The opposition said it would challenge the result by all legal means.
Taya won two-thirds of the votes in Friday’s poll while main challenger Muhammad Khuna Wild Hidala, the man he ousted in a coup to embark on his iron-fisted 19-year rule, was a distant second with 18.7%, official results showed.
During his campaign, Taya promised to deliver prosperity to Mauritania, where many hope offshore oil will bring riches to an impoverished desert nation that has a patchy human rights record.
A broad coalition, ranging from liberals to Islamists backing Hidala, joined with two other losers to denounce fraud and intimidation.
In a statement, it said it planned to file proceedings with the constitutional council to challenge what it called an “electoral hold-up”.
Hidala, a former military ruler, was briefly detained on the eve of the poll on suspicion of plotting to seize power. He disappeared on Friday evening, fearing for his security.
On Saturday, he returned saying he could not leave a sinking ship and warned public protest could follow.
“We are going to use all legal means to resist this masquerade,” he said.
“The coalition for a peaceful change in power declares the 2003 presidential election invalid, null and void,” a Hidala aide, Lo Gourmo, told reporters.
The run-up to the poll in this coup-prone nation, where power has never changed hands at the ballot box since independence from France in 1960, was tense.
“Those in power don’t want to share it. This is a pseudo democracy,” said Shaikh Faad Bu Kamara, head of the Mauritanian Association of Human Rights and a sociology professor.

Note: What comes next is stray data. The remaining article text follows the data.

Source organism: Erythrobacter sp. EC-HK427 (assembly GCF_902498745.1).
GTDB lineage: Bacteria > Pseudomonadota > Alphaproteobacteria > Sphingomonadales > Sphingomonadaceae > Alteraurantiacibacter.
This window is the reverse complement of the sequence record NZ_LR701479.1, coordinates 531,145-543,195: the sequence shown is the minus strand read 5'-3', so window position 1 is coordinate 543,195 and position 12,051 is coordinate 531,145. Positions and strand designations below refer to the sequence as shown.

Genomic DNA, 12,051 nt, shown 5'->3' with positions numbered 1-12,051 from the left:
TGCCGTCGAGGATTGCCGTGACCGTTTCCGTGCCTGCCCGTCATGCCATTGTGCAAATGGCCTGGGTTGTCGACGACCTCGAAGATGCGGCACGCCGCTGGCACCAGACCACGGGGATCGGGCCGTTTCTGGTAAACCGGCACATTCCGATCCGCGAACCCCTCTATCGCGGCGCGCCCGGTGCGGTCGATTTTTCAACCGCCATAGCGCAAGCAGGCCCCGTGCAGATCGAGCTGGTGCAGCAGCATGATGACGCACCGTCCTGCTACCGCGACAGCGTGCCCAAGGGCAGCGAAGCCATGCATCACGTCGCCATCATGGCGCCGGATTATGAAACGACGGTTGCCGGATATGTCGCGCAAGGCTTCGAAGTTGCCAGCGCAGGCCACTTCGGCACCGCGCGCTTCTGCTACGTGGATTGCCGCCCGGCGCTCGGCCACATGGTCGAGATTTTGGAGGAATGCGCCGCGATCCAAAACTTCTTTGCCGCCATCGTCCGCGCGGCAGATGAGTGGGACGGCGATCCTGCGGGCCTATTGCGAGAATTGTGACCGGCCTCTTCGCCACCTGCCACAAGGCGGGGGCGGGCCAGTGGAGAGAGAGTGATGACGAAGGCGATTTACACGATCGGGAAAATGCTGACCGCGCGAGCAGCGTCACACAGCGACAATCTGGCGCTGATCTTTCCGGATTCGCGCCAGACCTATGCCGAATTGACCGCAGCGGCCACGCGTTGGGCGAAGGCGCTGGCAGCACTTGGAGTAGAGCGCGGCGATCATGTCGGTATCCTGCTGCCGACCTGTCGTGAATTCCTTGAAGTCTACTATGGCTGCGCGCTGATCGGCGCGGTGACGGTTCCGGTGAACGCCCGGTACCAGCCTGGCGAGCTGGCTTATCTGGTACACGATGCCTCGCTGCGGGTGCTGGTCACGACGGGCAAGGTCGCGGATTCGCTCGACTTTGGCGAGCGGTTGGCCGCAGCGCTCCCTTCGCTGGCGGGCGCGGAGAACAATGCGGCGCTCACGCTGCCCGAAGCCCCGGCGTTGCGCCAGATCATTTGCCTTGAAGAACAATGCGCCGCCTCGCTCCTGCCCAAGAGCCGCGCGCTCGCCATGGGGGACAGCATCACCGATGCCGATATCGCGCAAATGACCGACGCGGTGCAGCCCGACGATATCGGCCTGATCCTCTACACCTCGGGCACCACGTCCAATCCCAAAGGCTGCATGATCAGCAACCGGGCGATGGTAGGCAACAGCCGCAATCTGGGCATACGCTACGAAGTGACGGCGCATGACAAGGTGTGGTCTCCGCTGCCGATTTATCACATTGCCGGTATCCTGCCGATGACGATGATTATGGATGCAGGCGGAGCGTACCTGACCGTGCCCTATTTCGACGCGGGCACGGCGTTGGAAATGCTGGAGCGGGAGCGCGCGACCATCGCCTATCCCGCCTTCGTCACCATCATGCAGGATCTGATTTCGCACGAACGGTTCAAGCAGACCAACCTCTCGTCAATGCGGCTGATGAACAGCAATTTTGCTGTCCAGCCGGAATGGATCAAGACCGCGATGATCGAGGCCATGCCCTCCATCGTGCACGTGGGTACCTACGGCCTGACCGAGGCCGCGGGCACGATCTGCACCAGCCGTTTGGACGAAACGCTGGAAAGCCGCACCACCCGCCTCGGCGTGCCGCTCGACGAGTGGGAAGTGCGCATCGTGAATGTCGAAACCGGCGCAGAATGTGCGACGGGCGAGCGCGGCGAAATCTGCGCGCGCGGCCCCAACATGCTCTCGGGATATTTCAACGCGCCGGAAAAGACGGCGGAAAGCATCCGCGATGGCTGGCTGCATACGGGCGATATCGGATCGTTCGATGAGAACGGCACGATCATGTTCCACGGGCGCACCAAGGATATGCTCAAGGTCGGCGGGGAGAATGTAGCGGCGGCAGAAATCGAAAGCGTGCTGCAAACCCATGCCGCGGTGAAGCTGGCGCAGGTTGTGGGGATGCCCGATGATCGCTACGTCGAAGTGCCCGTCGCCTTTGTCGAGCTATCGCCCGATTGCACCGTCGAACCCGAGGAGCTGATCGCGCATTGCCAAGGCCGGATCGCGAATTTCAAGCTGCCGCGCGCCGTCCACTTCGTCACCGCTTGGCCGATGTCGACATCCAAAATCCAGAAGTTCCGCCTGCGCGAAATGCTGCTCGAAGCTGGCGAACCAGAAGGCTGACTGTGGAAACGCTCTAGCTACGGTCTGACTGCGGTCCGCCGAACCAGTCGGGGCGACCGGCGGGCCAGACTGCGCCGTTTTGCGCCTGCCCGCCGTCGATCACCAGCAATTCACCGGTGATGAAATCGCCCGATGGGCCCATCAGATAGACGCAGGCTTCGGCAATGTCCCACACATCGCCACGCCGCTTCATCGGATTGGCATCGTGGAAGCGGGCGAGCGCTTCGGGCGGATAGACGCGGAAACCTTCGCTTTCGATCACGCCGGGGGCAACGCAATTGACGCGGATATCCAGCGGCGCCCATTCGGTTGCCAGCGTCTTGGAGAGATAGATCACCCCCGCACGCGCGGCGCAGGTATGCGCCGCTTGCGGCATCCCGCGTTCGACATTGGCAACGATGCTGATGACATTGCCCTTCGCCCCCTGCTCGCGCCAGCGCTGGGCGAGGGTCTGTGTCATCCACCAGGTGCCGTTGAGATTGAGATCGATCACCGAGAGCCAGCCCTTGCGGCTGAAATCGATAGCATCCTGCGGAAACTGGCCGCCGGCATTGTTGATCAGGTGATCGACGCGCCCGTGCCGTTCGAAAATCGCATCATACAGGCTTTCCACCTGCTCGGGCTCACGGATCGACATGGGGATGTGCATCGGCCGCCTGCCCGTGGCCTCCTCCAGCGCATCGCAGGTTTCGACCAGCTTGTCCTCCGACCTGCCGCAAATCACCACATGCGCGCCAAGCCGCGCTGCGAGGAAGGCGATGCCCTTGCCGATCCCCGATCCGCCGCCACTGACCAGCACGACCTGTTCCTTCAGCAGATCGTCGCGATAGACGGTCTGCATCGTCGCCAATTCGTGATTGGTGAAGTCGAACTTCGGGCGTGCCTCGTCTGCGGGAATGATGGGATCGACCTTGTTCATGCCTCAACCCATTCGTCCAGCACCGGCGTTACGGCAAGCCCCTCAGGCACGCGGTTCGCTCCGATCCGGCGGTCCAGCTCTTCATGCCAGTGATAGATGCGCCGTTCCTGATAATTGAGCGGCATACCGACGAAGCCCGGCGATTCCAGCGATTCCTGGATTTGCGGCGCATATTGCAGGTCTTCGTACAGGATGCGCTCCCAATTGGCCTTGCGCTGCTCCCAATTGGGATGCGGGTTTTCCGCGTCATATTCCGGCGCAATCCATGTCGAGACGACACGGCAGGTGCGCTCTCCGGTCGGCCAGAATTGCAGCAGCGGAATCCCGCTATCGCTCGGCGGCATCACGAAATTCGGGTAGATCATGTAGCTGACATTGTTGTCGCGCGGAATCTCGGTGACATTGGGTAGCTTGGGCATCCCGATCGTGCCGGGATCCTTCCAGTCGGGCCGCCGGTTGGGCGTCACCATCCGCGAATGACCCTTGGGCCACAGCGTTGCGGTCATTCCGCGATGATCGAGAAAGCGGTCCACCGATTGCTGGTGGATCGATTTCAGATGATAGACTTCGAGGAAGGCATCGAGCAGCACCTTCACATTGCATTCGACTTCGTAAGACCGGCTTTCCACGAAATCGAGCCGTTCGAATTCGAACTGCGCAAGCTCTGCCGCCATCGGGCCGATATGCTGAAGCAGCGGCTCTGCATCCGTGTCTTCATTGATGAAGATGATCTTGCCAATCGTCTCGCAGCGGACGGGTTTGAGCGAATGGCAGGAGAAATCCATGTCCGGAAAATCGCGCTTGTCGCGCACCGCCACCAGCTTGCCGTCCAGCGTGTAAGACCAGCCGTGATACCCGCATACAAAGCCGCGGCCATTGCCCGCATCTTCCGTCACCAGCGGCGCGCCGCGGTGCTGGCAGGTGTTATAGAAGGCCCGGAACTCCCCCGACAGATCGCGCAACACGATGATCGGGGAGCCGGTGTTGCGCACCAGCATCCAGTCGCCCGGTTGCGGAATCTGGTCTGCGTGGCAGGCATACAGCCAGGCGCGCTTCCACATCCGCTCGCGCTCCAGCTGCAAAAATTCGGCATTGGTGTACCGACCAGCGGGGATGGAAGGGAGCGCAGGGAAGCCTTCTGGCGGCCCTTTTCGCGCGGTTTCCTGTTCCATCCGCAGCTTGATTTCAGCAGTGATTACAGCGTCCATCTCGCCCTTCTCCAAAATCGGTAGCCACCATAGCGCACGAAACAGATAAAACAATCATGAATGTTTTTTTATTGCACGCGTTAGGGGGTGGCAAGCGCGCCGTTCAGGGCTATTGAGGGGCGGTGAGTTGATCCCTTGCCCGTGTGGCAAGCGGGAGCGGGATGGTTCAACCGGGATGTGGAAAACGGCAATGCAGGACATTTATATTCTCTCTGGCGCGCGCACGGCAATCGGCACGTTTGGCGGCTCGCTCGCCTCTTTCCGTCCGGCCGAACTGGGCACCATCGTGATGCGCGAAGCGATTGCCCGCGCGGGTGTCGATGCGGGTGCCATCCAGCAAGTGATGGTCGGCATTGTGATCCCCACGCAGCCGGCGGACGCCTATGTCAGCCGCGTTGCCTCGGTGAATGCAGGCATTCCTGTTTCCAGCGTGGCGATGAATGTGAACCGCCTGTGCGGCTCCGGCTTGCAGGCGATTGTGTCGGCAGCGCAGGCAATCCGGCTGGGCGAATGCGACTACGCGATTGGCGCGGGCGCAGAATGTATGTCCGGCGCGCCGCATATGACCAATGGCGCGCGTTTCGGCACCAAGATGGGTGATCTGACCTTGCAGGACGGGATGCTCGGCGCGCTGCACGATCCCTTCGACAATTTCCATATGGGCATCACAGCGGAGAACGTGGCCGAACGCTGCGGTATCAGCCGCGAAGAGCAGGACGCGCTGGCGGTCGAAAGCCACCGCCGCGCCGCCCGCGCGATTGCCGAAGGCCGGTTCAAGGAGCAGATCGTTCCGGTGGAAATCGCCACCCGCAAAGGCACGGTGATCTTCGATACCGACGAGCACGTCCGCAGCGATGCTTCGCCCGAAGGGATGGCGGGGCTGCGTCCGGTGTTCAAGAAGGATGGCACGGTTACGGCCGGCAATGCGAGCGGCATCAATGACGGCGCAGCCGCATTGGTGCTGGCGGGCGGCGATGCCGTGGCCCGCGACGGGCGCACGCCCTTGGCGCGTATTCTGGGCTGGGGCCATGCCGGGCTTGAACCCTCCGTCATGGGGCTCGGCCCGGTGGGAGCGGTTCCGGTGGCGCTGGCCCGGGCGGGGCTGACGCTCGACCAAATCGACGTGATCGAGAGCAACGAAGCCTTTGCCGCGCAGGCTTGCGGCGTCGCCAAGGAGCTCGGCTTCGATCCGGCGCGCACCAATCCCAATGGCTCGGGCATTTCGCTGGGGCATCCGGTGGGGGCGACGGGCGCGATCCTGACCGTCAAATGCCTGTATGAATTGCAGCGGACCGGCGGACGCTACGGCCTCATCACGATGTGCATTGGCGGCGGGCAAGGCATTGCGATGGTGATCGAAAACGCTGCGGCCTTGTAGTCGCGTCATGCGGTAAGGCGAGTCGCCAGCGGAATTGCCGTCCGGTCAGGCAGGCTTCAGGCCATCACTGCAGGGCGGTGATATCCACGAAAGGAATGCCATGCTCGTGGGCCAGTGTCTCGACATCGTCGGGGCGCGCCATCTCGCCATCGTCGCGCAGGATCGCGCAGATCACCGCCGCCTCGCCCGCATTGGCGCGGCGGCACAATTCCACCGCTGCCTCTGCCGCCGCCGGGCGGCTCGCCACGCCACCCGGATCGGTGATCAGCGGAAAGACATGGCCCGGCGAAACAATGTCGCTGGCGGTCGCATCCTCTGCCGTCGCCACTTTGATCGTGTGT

Voter turnout in this election was
Taya’s government has denied all charges of fraud and said the opposition was trying to deceive the 2.9 million people who live in a country that stretches from the Sahara to the Atlantic ocean, but has only about 800 km of paved roads.
After seizing power in a 1984 coup, Taya romped home in a 1992 poll, an election held after a massive crackdown on Mauritanians suspected of plotting a coup.
He won with a massive margin in 1997 when the opposition boycotted the election.
But he angered some Arabs when he made an abrupt diplomatic about-turn, shifting support from former Iraqi President Saddam Hussein to Israel and the United States.
Five months ago, renegade soldiers tried to depose Taya, but the uprising was swiftly crushed and the president clamped down on the Islamists he blamed for the attempted putsch.
Announcing the results, the interior minister said Ahmad Wild Dadah, brother of the country’s first president, was third with 6.9% and Masaud Wild Bilkhair, a son of black Africans enslaved by Arabs, had 5.0%.
Turnout was 60.8%. There were 2,258 polling stations and 1,107,400 registered voters for Friday’s poll.